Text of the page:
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MIT researchers have detected an unusual radio signal from a distant galaxy

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Fast radio bursts usually last a couple of milliseconds. Scientists have found one that lasted much longer.

Using the CHIME radio telescope, astronomers have recorded an unusual signal from a distant galaxy. CHIME, background edited by MIT News

Astronomers from Canada and the Massachusetts Institute of Technology have detected an intriguing and unusually strong radio signal from a galaxy several billion light-years from Earth.

According to the Massachusetts Institute of Technology, the signal is what is known as a fast radio burst or FRB. These powerful bursts of radio waves typically last a few milliseconds. What makes this new signal different is that it lasts up to three seconds. Further deepening the mystery, this FRB was punctuated by periodic bursts of radio waves that repeated every 0.2 seconds in a clear pattern.

The signal, designated FRB 20191221A, is the longest FRB ever detected. It also has the clearest periodic pattern ever seen in an FRB, according to the Massachusetts Institute of Technology.

Although this signal can be attributed to a specific distant galaxy, its exact source is unknown. According to the university, right now the evidence suggests that it comes from a radio pulsar or magnetar, two types of neutron stars. They are formed when stars more massive than the Sun explode in supernovae. Their outer layers can deflate, leaving a small, incredibly dense core that continues to break down. The force of gravity is so strong that protons and electrons combine to form neutrons, hence the name.

“There are not many things in the universe that emit strictly periodic signals,” said Daniele Michilli, a researcher at the Institute for Astrophysics and Space Research. Kavli of the Massachusetts Institute of Technology. “Examples we know in our own galaxy are radio pulsars and magnetars, which rotate and produce beacon-like beams. And we think this new signal could be a magnetar or a pulsar on steroids.”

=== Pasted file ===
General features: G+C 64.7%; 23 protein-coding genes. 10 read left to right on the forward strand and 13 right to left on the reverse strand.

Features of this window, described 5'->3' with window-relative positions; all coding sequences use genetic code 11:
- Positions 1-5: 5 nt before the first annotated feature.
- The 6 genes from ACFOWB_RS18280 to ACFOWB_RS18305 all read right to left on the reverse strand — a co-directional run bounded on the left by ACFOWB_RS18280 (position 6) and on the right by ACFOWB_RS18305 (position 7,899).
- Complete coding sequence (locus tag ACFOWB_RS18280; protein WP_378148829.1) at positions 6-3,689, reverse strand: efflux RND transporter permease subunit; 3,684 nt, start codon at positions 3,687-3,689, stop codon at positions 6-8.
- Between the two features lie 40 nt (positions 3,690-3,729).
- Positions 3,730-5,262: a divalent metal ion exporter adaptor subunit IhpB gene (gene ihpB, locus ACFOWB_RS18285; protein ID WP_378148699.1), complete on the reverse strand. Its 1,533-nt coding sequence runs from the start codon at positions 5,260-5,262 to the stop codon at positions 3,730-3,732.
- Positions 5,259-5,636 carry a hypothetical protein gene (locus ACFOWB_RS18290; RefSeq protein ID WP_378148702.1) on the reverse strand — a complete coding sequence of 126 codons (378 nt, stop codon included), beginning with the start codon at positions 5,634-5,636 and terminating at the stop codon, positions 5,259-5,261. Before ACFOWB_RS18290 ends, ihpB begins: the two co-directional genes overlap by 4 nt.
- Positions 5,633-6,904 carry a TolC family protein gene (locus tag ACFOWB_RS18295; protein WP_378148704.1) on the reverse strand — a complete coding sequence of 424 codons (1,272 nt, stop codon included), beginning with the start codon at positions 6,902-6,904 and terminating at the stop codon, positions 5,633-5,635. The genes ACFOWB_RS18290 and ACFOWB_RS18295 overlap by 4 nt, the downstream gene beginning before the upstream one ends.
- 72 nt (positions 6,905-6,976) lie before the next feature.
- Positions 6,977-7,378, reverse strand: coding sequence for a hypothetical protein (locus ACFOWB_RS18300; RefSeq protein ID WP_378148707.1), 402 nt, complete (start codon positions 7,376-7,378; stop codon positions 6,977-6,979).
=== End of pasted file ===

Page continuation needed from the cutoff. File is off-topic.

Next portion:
The discovery of this FRB was reported in the journal Nature This week. Calvin Leung, Juan Mena-Parra, Caitlin Shin, and Kiyoshi Masui of the Massachusetts Institute of Technology co-wrote the paper with Michilli.

The signal was detected by the Canadian Hydrogen Intensity Mapping Experiment, or CHIME. This radio telescope, located in British Columbia, constantly monitors the sky in search of radio waves emitted in the early periods of the universe. It is also sensitive to FRB and has detected hundreds of such signals since 2018.

While still a researcher at McGill University in December 2019, Michilli was reading incoming CHIME data when he noticed something strange.

“It was unusual,” he said, according to MIT. “Not only was it very long, about three seconds, but there were intermittent spikes that were amazingly accurate, emitting every fraction of a second — boom, boom, boom — like a heartbeat. This is the first time the signal itself is periodic.”

Michilli told the Massachusetts Institute of Technology that the intense flares found in this FRB could come from a neutron star, which is not normally very bright when spinning, but for some reason emitted a large burst of flares over the three-second period that CHIME was able to detect. catch.

“CHIME has found many FRBs with different properties,” Michilli said. “We have seen that some of them live inside clouds, which are very turbulent, while others look like they are in a clean environment. Judging by the properties of this new signal, we can say that there is a plasma cloud around this source, which should be extremely turbulent.”

According to the Massachusetts Institute of Technology, astronomers are now hoping to get more periodic radio signals from this source. If they do, the signals could be used as a way to measure the rate at which the universe is expanding.


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